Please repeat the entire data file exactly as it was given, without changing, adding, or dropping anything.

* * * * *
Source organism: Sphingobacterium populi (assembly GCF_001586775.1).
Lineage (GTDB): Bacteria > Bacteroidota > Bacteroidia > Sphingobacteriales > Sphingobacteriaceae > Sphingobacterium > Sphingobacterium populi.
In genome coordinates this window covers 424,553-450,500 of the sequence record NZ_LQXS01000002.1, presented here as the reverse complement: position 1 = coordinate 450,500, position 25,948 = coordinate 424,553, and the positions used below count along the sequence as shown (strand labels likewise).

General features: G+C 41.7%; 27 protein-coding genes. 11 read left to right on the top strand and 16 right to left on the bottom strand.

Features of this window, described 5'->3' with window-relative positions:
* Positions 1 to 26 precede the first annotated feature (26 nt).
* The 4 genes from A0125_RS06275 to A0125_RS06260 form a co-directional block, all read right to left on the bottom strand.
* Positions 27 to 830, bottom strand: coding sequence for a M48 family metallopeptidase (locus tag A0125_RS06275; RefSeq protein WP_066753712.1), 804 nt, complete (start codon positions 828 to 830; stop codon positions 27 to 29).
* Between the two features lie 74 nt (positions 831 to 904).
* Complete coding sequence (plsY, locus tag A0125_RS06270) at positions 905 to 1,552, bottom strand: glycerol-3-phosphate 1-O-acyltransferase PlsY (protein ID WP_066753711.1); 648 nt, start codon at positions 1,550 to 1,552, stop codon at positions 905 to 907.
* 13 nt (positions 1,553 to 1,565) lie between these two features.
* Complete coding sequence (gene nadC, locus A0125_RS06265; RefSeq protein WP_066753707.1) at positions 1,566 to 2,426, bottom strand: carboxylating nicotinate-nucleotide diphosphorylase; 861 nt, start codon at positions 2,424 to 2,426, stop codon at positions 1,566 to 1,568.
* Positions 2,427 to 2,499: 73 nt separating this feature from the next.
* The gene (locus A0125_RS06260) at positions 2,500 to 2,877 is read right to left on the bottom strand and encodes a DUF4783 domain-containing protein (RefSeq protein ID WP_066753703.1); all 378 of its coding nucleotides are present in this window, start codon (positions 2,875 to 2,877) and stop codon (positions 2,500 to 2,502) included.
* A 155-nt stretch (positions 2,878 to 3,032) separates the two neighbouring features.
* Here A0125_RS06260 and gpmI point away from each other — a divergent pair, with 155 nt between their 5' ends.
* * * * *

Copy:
Source organism: Sphingobacterium populi (assembly GCF_001586775.1).
Lineage (GTDB): Bacteria > Bacteroidota > Bacteroidia > Sphingobacteriales > Sphingobacteriaceae > Sphingobacterium > Sphingobacterium populi.
In genome coordinates this window covers 424,553-450,500 of the sequence record NZ_LQXS01000002.1, presented here as the reverse complement: position 1 = coordinate 450,500, position 25,948 = coordinate 424,553, and the positions used below count along the sequence as shown (strand labels likewise).

General features: G+C 41.7%; 27 protein-coding genes. 11 read left to right on the top strand and 16 right to left on the bottom strand.

Features of this window, described 5'->3' with window-relative positions:
* Positions 1 to 26 precede the first annotated feature (26 nt).
* The 4 genes from A0125_RS06275 to A0125_RS06260 form a co-directional block, all read right to left on the bottom strand.
* Positions 27 to 830, bottom strand: coding sequence for a M48 family metallopeptidase (locus tag A0125_RS06275; RefSeq protein WP_066753712.1), 804 nt, complete (start codon positions 828 to 830; stop codon positions 27 to 29).
* Between the two features lie 74 nt (positions 831 to 904).
* Complete coding sequence (plsY, locus tag A0125_RS06270) at positions 905 to 1,552, bottom strand: glycerol-3-phosphate 1-O-acyltransferase PlsY (protein ID WP_066753711.1); 648 nt, start codon at positions 1,550 to 1,552, stop codon at positions 905 to 907.
* 13 nt (positions 1,553 to 1,565) lie between these two features.
* Complete coding sequence (gene nadC, locus A0125_RS06265; RefSeq protein WP_066753707.1) at positions 1,566 to 2,426, bottom strand: carboxylating nicotinate-nucleotide diphosphorylase; 861 nt, start codon at positions 2,424 to 2,426, stop codon at positions 1,566 to 1,568.
* Positions 2,427 to 2,499: 73 nt separating this feature from the next.
* The gene (locus A0125_RS06260) at positions 2,500 to 2,877 is read right to left on the bottom strand and encodes a DUF4783 domain-containing protein (RefSeq protein ID WP_066753703.1); all 378 of its coding nucleotides are present in this window, start codon (positions 2,875 to 2,877) and stop codon (positions 2,500 to 2,502) included.
* A 155-nt stretch (positions 2,878 to 3,032) separates the two neighbouring features.
* Here A0125_RS06260 and gpmI point away from each other — a divergent pair, with 155 nt between their 5' ends.